By Published: March 1, 2015

Members of the cast of Cosi fan tutte

Ambition. Amor. Seduction. Betrayal. For CU’s opera singers, it’s all in a semester’s work. For some, it’ll be a life.

Members of the cast of Così fan tutte

Così director Leigh Holman leads the cast

Così director Leigh Holman leads the cast in an early (and spirited) reading of the libretto.

Meagan Mahlberg (Mus’08,MA’11) knew bliss would come, and almost precisely when.

It was late fall and the 28-year-old soprano was preparing for her role in CU-Boulder’s spring production of Mozart’s Così fan tutte. Group rehearsals had barely begun. Orchestral accompaniment was months away. But she’d done her homework and sensed already that her second-act aria would deliver a drawn-out moment of pure transcendence as scores of musicians reached full throttle and she drew out a high note in a hall seating thousands.

“She’s essentially asking for forgiveness from her fiancé, maybe from God, maybe from herself,” Mahlberg says of her character, Fiordiligi, a young lover losing a battle against temptation. “She’s already realized she’s going to betray.”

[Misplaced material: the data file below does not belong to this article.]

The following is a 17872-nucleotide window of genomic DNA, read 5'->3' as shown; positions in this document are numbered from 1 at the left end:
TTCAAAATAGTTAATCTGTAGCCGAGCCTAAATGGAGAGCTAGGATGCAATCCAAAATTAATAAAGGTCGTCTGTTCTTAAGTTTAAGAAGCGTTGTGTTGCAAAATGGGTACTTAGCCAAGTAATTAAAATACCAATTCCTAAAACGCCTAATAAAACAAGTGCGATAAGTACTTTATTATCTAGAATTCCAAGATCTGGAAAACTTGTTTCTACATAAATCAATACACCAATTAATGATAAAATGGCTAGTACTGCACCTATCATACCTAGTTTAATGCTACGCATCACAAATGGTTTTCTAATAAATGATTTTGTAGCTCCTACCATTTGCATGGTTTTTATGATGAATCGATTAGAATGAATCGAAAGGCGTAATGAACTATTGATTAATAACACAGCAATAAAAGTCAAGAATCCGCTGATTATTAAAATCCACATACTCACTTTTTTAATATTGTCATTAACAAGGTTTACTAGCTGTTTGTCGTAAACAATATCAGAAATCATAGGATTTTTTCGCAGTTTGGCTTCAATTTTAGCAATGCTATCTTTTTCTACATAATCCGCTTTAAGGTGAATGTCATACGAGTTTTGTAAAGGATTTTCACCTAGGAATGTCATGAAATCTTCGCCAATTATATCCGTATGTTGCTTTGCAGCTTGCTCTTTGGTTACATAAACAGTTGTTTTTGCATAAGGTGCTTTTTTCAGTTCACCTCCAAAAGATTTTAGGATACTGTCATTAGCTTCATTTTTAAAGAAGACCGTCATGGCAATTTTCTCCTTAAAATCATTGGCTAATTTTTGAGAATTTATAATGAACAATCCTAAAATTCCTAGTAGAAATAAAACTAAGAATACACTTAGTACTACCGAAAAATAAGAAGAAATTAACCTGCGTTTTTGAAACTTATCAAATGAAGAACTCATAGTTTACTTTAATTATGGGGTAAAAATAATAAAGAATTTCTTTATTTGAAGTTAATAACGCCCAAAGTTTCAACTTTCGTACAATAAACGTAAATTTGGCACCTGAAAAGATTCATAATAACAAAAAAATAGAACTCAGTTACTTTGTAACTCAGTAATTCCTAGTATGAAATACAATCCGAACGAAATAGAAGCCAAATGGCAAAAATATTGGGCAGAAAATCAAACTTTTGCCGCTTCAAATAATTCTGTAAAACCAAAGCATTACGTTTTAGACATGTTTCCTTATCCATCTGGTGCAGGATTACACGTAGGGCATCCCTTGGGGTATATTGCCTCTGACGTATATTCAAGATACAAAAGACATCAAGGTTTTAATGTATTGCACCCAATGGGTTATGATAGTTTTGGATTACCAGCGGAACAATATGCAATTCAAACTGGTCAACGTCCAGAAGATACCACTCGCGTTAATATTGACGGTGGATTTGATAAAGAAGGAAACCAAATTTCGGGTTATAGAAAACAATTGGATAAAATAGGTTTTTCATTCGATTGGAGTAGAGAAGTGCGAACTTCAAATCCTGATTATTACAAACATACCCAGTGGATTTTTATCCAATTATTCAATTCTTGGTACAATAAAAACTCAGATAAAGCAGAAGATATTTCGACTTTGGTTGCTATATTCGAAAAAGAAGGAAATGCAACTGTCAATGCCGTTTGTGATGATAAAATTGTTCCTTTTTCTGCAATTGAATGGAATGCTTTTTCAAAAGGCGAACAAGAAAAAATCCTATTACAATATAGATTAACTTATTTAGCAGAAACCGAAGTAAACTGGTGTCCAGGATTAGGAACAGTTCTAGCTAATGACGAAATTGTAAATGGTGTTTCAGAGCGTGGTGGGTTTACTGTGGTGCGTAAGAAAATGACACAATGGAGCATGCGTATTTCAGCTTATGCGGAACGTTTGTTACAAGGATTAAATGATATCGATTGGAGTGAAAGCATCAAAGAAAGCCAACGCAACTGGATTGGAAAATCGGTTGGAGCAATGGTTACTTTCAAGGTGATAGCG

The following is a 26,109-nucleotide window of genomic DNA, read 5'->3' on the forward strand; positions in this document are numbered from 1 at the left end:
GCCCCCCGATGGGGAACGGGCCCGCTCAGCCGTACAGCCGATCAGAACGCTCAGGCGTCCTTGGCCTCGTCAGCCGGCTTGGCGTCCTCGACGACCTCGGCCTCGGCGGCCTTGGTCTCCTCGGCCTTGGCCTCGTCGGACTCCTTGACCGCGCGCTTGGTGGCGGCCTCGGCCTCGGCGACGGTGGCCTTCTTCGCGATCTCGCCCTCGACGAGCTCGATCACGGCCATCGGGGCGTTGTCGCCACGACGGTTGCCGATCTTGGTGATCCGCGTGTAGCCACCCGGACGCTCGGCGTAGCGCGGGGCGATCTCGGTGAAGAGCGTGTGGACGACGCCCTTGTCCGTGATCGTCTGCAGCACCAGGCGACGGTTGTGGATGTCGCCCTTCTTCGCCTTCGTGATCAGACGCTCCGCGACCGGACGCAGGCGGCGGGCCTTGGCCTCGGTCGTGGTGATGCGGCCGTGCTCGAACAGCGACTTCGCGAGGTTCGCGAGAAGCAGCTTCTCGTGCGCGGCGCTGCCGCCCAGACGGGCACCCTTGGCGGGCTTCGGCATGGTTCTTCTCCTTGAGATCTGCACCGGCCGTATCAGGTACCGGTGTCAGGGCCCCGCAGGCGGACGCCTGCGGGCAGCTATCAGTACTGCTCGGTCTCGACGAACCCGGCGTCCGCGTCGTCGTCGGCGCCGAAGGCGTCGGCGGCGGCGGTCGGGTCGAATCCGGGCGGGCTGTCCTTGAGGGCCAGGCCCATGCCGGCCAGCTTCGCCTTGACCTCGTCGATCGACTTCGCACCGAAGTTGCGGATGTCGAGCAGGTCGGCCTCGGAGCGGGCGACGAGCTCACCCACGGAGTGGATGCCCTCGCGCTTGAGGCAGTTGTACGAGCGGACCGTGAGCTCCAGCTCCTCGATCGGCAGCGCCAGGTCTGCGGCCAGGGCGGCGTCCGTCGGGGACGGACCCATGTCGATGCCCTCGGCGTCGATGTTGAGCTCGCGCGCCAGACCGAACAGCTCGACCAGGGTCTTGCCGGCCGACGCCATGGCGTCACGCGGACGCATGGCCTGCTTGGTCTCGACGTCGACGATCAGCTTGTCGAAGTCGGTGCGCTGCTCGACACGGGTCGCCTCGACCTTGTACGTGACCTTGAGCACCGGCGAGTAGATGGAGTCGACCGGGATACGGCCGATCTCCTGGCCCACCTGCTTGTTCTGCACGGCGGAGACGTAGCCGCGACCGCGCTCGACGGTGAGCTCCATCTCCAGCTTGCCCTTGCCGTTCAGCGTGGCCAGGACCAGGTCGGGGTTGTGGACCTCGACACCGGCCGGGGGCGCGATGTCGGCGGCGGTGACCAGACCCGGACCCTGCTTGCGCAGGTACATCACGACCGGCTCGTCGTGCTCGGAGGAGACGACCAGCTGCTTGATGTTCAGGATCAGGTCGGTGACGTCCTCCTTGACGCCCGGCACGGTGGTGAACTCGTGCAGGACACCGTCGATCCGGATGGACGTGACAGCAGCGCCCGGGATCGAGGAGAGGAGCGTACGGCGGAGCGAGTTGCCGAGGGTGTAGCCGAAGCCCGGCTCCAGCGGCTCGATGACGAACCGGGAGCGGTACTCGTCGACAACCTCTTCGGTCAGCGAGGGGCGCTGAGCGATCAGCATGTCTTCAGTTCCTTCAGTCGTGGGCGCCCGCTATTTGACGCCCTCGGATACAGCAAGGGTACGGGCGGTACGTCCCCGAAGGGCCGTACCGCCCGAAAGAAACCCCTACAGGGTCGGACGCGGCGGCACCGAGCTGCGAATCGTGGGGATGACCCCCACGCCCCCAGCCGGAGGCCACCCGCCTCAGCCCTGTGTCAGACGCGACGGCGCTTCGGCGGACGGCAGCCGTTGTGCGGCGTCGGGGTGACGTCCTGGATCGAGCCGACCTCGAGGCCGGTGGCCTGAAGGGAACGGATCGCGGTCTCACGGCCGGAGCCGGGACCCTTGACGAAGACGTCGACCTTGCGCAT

Dramatic, athletic, fantastic and, above all, musical, opera induces the immersive state of total engagement that drives Mahlberg. One of four singers enrolled in the College of Music’s professional certificate program in opera and solo vocal performance, she’s already performed in more than a dozen fully-staged productions, including professional work in Boulder and New York.

“I am trying to make a life out of this,” she says.

That’s not an easy thing to do.

Keith Miller (Art ex’97), a former CU and professional football player who reinvented himself as an opera singer and has performed at the Metropolitan Opera, puts it this way on his website: “A million-to-one to make it in professional football, two-million-to-one to succeed in opera.”

Despite long odds, CU alumni voices sound in opera halls near and far. Mezzo-soprano Megan Marino (MMus’08), soprano Christie Hageman (MMus’10) and tenor John Lindsey (MMus’11) all perform with major U.S. opera companies. Bass-baritone Ashraf Sewailam (Mus’94,DMA’08) has been called a “standout” by The New York Times. Soprano Cynthia Lawrence (MMus’87) — a bona fide star who performs at famous opera houses around the world — appeared with Italian tenor Luciano Pavoratti more than 70 times.